I’m working on an essay for TAC about storytelling and conservatism. I want to make a case that conservatives have lost the art of storytelling and its importance, and that its recovery is vital to a renascence of a vital conservatism — which is not the same thing as Republican Party victories! — which cannot be seeded through position papers, policy analysis, op-eds, and talk shows.
Anybody in this room have anything to say about it?
What about you? Which stories in your life have informed your conservatism — or effectively challenged it? What is the role of imagination in informing one’s principles? What about counternarratives?
Five years ago, Conor Friedersdorf wrote a good piece about why conservatives operate at such a deficit when it comes to fleshing out their principles with narrative. Yet narrative is so vital to sustaining any worldview, because it informs our imagination. I think about how all my theorizing and intellectualizing about place, rootlessness, and limits amounted to nothing until I saw those principles lived out in the lives of my dying sister and her community. It was only seeing what the incarnation of those principles meant that changed my heart, and moved me to action.
The thing is, stories — true stories — usually don’t offer us a neat moral or prescriptive plan of action. The story I told in The Little Way Of Ruthie Leming, the book I wrote about my epiphany, is clear about that in my own story. Similarly, the other day in this space, a Texas reader wrote about the death of his Panhandle town, offering a tale that was politically ambiguous, in the sense that it tells a story about how federal policies, promoted by both the New Deal left and the Reaganite right, played a role in the doom of his town. What I loved about that story was how the facts failed to conform to ideology. It’s possible to have read that story and come away with different political and policy conclusions. The reason the story meant so much to me is that it incarnated policy debate in the lives of real people, people who suffered greatly in large part because of policy decisions made in Washington. You read things like that and something as dry as policy becomes real, and our ideological abstractions (of the left and the right) seem incapable of describing the world as it is.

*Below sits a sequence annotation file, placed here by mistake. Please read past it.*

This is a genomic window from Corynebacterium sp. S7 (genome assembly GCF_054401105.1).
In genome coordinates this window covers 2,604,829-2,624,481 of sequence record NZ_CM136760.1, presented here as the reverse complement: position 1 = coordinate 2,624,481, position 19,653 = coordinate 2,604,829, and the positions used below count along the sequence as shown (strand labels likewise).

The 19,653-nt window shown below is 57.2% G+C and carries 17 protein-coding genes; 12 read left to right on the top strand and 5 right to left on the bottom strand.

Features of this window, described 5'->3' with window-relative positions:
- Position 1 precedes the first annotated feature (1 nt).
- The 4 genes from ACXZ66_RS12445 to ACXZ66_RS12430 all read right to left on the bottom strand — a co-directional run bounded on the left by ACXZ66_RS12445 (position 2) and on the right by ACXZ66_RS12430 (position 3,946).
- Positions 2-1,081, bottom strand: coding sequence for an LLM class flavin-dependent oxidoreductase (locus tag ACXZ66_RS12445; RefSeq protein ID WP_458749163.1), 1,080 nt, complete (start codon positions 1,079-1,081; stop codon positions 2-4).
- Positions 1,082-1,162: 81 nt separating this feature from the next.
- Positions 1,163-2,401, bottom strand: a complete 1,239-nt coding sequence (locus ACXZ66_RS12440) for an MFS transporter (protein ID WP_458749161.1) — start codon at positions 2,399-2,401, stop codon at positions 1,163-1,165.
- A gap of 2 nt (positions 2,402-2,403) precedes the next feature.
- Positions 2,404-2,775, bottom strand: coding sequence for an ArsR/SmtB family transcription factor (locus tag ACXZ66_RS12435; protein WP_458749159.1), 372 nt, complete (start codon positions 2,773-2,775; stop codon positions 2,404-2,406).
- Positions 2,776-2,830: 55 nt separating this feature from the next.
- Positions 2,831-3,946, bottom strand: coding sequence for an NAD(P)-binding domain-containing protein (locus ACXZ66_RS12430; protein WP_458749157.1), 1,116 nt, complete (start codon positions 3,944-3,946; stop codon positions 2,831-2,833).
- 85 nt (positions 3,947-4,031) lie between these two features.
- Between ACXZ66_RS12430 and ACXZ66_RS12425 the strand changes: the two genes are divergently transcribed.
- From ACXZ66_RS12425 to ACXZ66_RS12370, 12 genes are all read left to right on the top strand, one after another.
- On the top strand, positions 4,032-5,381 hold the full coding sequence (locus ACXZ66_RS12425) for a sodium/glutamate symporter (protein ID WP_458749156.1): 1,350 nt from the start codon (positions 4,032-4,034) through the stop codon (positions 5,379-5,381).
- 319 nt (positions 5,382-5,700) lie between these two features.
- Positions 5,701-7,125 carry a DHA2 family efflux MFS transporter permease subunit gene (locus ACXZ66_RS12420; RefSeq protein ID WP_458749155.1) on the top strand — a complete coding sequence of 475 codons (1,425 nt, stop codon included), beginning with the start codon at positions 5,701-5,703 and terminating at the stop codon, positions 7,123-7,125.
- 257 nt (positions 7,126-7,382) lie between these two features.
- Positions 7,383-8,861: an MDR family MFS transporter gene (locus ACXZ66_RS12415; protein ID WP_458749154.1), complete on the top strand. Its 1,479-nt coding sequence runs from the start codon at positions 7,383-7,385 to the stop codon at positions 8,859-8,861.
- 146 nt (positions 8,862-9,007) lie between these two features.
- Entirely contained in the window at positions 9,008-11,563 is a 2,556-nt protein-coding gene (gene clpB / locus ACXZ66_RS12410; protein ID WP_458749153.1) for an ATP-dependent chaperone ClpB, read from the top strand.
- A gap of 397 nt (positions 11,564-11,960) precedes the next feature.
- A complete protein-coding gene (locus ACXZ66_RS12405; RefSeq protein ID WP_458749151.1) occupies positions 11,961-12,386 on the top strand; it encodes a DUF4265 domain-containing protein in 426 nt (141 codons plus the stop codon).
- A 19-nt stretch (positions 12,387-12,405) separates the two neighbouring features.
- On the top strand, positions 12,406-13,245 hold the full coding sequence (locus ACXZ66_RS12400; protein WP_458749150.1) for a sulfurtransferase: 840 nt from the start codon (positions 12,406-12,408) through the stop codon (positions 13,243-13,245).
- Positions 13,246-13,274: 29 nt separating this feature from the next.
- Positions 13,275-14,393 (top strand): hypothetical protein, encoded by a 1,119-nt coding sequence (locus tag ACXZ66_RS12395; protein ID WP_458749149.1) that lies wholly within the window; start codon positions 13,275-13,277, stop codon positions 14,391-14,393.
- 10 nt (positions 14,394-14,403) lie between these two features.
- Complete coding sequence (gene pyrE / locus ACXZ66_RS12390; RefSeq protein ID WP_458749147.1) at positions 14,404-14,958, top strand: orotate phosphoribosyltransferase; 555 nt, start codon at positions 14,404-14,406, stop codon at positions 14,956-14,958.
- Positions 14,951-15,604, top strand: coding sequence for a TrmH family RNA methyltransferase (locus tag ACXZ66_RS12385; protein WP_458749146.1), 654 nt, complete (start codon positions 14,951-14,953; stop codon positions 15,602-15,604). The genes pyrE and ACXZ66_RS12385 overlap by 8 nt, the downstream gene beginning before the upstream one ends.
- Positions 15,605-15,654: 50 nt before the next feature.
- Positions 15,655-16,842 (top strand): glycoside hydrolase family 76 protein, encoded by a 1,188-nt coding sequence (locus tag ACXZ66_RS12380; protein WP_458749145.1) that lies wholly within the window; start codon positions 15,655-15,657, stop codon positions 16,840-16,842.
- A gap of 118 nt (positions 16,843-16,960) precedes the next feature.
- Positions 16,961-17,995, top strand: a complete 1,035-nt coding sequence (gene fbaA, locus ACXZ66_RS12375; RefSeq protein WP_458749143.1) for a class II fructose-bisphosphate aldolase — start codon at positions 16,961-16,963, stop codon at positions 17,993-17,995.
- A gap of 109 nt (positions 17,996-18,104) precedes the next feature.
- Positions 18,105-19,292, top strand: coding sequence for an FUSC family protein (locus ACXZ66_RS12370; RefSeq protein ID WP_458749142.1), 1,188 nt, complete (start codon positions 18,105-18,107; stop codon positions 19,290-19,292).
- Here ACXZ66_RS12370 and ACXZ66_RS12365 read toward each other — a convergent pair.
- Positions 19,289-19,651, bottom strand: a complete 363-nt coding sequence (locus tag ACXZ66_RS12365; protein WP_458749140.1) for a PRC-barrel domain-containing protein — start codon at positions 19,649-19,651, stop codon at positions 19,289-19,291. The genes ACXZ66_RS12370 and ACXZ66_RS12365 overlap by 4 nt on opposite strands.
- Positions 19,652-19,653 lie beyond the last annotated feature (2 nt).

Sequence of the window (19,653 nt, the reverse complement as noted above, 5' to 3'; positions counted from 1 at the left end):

I think this is the main reason why same-sex marriage has won in this country: the power of narrative, and the control of narrative boundaries by the mainstream media. I say this not to complain, necessarily, but to understand how one of the most consequential social and political movements of our era succeeded. I’ll say no more here; saving it for the essay.
Anyway, what I’d like from you readers are some reflections on the power of story to inform one’s worldview, and to move one to action. What role should imagination play in informing our politics, and our cultural politics? Why are liberals so much better at this than conservatives — and is there anything about our culture today that makes narrative matter so much?
Please feel free to talk about the negative power of story, too — how stories can win our sympathy but lead us to embrace unwise courses of action. The power of story is ambiguous.
If you prefer to write to me privately on this, please do so at rod (at) amconmag.com. Unless you specifically say otherwise, assume that anything you send me might be used in my magazine piece.